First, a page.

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Supplementary Material for: Maternal Motivation: Exploring the Roles of Prolactin and Pup Stimuli

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posted on 28.10.2020, 07:34 by Salais-López H., Abellán-Álvaro M., Bellés M., Lanuza E., Agustin-Pavon C., Martínez-García F.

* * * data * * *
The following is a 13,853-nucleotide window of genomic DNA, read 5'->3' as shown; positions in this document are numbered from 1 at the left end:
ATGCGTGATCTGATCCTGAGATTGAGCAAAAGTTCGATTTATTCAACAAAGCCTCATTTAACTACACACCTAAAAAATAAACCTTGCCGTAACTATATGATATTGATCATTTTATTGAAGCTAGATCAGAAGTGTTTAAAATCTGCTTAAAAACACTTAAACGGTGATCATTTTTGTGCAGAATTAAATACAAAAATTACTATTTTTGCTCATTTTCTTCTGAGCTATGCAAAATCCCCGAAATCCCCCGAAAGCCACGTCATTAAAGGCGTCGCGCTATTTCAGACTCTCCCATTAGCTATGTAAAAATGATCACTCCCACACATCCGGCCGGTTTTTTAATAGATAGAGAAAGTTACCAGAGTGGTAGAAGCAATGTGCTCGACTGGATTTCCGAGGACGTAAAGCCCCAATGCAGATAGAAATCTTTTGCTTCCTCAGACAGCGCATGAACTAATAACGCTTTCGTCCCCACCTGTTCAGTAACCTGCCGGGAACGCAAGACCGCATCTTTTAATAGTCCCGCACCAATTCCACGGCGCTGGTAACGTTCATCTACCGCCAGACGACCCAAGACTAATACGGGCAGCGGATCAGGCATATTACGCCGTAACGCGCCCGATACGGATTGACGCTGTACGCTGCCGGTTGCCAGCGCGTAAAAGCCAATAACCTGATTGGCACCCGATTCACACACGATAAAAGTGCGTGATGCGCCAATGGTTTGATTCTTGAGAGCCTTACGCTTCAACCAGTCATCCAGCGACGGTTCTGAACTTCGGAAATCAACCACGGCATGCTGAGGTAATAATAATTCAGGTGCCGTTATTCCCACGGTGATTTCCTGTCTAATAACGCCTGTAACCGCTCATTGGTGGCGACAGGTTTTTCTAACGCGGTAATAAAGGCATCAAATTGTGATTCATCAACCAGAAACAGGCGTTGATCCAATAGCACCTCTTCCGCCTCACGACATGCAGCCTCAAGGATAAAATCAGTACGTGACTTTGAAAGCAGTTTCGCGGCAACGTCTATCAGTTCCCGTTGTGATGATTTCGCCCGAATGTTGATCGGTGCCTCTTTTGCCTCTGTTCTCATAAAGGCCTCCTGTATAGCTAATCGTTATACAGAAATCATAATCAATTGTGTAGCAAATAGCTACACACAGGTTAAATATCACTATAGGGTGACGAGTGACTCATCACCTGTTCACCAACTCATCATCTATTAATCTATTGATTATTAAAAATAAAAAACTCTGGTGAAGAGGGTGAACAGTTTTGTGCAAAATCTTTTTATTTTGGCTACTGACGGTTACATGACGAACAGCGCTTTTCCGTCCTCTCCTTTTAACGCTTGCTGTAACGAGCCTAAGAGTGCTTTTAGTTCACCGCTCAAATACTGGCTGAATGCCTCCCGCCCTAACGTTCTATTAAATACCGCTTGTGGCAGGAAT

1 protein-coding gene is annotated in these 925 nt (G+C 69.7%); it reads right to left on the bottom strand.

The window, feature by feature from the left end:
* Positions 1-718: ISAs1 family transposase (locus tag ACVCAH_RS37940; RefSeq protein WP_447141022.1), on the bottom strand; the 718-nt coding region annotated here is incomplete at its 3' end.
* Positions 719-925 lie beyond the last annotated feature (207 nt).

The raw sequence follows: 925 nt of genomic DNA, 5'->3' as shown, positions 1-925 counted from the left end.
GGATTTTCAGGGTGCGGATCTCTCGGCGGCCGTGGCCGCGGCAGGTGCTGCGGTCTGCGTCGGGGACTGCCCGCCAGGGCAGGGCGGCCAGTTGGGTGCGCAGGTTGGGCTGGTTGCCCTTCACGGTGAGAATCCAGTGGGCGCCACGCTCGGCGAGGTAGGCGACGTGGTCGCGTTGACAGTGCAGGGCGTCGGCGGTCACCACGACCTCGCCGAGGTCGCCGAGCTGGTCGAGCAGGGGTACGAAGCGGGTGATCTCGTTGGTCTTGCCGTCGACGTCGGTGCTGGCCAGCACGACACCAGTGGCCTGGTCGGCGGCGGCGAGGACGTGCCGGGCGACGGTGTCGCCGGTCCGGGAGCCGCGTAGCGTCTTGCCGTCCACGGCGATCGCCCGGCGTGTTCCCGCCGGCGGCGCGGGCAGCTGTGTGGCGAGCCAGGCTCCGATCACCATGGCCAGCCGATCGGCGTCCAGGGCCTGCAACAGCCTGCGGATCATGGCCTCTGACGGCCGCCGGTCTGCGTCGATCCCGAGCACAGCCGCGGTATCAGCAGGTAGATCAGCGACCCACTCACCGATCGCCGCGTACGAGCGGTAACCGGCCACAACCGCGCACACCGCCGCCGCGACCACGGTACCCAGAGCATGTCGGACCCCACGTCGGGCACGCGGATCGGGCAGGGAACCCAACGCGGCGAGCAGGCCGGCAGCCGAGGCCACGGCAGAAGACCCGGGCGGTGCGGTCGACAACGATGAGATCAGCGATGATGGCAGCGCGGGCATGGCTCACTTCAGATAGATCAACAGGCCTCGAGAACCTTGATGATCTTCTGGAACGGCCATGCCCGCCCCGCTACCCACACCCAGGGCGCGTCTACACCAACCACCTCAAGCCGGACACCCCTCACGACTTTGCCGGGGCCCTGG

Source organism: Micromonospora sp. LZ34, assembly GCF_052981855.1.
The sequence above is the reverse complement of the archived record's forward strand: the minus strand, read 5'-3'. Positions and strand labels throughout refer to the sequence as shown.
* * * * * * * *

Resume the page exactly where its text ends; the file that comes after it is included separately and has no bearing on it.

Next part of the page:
Motherhood entails increased motivation for pups, which become strong reinforcers and guide maternal behaviours. This depends on steroids and lactogens acting on the brain of females during pregnancy and postpartum. Since virgin female mice exposed to pups are nearly spontaneously maternal, the specific roles of endocrine and pup-derived signals in the induction of maternal motivation remain unclear. This work investigates maternal motivation in dams and virgin female mice, using a novel variant of the pup retrieval paradigm, the motivated pup retrieval test. We also analyse the role of prolactin (PRL) and of stimuli derived from a litter of pups and its mother, in the acquisition of maternal motivation. Experimental design included female mice in 3 conditions: lactating dams, comothers (virgins housed and sharing pup care with dams) and pup-naïve virgins. Females underwent 3 motivated-pup-retrieval trials, with pups displaced behind a 10-cm-high wire-mesh barrier. Dams retrieved with significantly lower latencies than comothers or virgins, indicating that full maternal motivation appears only after pregnancy. Although initially comothers and virgins showed no retrieval, comothers significantly improved throughout the experiment, suggesting an induced sensitization process. Lengthening exposure of comothers to the dyad pups-dam (from 2 to 5 days at the beginning of testing) had no strong effects on maternal sensitization. PRL responsiveness was analysed in these animals using immunohistochemical detection of phosphorylated signal transducer and activator of transcription 5 (pSTAT5, PRL-derived signalling marker). As expected, dams showed significantly higher pSTAT5 expression in most of the analysed nuclei. Moreover, comothers displayed significantly higher PRL responsiveness than pup-naïve virgins in the medial preoptic nucleus, even if they display similar circulating PRL levels, which are significantly lower than those of dams. Given the instrumental role of this nucleus in the relay and integration of pup-derived stimuli to facilitate proactive maternal responses, this increase in PRL responsiveness likely reflects the mechanism underlying the maternal sensitization process reported in this work. Since the analyses of maternal motivation and PRL signalling in the brain were performed in the same animals, we were able to explore correlation between both set of data. The results shed light on the neuroendocrine mechanisms underlying maternal motivation and other aspects of maternal behaviour.

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